PHP-fpm performance tuning for high traffic servers

Yesterday, Cloudflare had a massive outage. This doubled the number of requests sent to Hyvor Talk’s origin servers, requiring more processing power (some Javascript is dynamically created and cached at the Cloudflare level). We are talking about 10 million additional requests per day. We soon got notifications that CPU of the web servers are running at 90%+.

Our easiest option was to add another web server to handle the load. However, before that, I checked server logs (NGINX and php-fpm). There were messages like “PHP-fpm seems busy (you may need to increase pm.start_servers, or pm.min/max_spare_servers)”. So, I tried tweaking some PHP-fpm configs, and it worked (for us)!

PHP-fpm config (php-fpm.conf) changes:

-pm = dynamic
-pm.max_children = 500
-pm.start_servers = 60
-pm.min_spare_servers = 60
-pm.max_spare_servers = 100
+pm = static
+pm.max_children = 2500

This article suggested pm=static is better than pm=dynamic for high traffic web servers. In our case, the web server only ran an NGINX server (which is highly optimized and takes a very little CPU processing power) and PHP-fpm.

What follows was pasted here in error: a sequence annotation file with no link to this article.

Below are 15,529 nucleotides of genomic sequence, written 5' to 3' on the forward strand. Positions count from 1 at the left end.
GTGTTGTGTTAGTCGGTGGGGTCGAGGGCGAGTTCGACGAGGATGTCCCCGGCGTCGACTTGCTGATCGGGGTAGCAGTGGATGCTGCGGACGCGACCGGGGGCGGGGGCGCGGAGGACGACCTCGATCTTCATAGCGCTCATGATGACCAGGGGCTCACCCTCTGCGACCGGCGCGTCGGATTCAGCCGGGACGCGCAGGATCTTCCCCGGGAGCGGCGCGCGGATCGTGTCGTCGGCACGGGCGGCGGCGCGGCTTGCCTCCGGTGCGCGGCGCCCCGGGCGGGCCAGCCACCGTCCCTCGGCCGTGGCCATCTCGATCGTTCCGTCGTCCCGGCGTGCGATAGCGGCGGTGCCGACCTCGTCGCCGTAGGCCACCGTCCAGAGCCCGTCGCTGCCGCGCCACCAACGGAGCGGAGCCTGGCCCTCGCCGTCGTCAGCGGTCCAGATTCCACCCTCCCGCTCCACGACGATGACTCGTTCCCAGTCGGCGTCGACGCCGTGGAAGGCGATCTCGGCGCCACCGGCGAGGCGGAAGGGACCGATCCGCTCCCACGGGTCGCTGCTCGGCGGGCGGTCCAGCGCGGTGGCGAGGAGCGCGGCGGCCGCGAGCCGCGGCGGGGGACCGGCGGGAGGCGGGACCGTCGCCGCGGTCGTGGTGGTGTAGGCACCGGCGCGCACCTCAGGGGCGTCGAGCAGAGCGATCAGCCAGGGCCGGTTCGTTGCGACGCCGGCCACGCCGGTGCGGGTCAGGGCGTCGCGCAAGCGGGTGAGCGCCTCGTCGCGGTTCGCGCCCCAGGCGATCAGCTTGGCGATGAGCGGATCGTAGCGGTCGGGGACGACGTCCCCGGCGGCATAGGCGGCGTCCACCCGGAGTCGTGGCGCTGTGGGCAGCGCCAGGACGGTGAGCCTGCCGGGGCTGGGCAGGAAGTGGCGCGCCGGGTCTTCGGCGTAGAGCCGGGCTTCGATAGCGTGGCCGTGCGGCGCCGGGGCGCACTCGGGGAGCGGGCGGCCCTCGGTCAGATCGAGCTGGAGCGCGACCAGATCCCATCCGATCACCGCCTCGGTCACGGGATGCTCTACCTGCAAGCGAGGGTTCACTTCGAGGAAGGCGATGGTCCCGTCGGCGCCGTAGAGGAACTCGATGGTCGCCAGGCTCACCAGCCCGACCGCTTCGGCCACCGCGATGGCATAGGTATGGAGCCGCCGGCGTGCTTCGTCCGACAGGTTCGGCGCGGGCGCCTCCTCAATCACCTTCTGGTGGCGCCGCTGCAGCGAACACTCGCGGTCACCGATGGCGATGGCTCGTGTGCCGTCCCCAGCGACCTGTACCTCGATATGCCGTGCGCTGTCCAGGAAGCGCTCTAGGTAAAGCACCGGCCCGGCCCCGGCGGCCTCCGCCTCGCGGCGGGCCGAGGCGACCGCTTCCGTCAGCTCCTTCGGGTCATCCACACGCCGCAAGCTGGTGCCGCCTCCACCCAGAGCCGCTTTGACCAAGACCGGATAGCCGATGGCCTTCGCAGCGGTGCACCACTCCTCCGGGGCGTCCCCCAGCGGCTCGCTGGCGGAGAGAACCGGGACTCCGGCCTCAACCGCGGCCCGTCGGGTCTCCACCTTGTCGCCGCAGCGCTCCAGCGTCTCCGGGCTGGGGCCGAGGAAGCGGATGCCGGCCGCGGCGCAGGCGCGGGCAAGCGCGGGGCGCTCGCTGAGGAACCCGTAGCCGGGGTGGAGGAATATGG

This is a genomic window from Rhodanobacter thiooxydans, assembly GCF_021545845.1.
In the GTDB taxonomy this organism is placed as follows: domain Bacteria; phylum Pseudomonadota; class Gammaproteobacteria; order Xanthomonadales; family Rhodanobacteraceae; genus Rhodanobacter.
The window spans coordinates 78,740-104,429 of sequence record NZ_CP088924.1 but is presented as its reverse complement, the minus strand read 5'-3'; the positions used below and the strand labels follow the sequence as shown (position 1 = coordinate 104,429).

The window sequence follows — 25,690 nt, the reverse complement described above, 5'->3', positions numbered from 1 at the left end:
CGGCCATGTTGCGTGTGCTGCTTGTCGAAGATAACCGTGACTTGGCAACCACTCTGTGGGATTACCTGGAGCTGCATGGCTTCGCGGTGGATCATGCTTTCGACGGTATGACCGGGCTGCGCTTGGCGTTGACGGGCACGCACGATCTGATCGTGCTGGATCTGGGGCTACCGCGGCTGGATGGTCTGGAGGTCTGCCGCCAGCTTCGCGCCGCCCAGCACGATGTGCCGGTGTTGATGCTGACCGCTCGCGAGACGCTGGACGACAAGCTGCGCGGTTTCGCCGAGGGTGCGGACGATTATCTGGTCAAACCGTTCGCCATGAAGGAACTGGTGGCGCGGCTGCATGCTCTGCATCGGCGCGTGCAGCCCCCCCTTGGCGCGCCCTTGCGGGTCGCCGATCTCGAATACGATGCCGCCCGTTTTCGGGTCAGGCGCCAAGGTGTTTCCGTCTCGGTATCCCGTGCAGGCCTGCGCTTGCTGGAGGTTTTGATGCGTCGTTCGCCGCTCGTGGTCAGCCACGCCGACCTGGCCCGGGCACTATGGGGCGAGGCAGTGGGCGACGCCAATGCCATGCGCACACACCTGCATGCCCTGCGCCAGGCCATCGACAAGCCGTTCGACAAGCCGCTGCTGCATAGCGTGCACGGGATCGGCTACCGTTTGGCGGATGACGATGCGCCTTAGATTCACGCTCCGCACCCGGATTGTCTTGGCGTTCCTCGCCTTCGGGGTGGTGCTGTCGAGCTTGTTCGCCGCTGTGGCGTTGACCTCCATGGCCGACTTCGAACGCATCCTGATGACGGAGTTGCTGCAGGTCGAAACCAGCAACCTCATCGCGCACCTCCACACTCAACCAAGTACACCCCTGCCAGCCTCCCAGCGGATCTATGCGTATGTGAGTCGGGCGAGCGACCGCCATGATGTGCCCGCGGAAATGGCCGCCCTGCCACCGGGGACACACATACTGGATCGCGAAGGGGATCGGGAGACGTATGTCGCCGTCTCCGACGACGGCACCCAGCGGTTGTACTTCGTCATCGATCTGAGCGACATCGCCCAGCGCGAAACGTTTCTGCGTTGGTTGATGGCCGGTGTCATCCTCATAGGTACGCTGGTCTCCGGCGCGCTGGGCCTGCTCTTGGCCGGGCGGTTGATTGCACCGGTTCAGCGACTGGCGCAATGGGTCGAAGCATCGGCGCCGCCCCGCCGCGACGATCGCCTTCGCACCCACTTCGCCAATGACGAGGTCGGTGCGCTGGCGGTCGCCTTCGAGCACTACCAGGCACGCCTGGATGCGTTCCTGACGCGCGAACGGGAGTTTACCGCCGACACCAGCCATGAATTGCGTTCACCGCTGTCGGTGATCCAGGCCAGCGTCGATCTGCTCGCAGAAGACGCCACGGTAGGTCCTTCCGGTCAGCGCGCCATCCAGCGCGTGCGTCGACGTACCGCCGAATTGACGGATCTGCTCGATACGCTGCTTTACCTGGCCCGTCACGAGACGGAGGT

I never completely understood what those pm.start_servers, pm.min_spare_servers, etc did. In short, they are additional options to set the number of threads to create dynamically when you use pm=dynamic. However, you only need pm.max_children when pm=static is used.

Our server specs:

  • CCX31 VPS server at Hetzner

  • 32GB RAM

  • 8 CPU cores

Some other notes:

  • pm=static may not be the best option if you also have databases like MYSQL running on the same server.

  • The more you increase pm.max_children the more RAM will be used. Make sure your server has enough memory to handle that. In our case, with pm.max_children=2500, ~16GB RAM is used. And, the CPU usage went down to around 30%.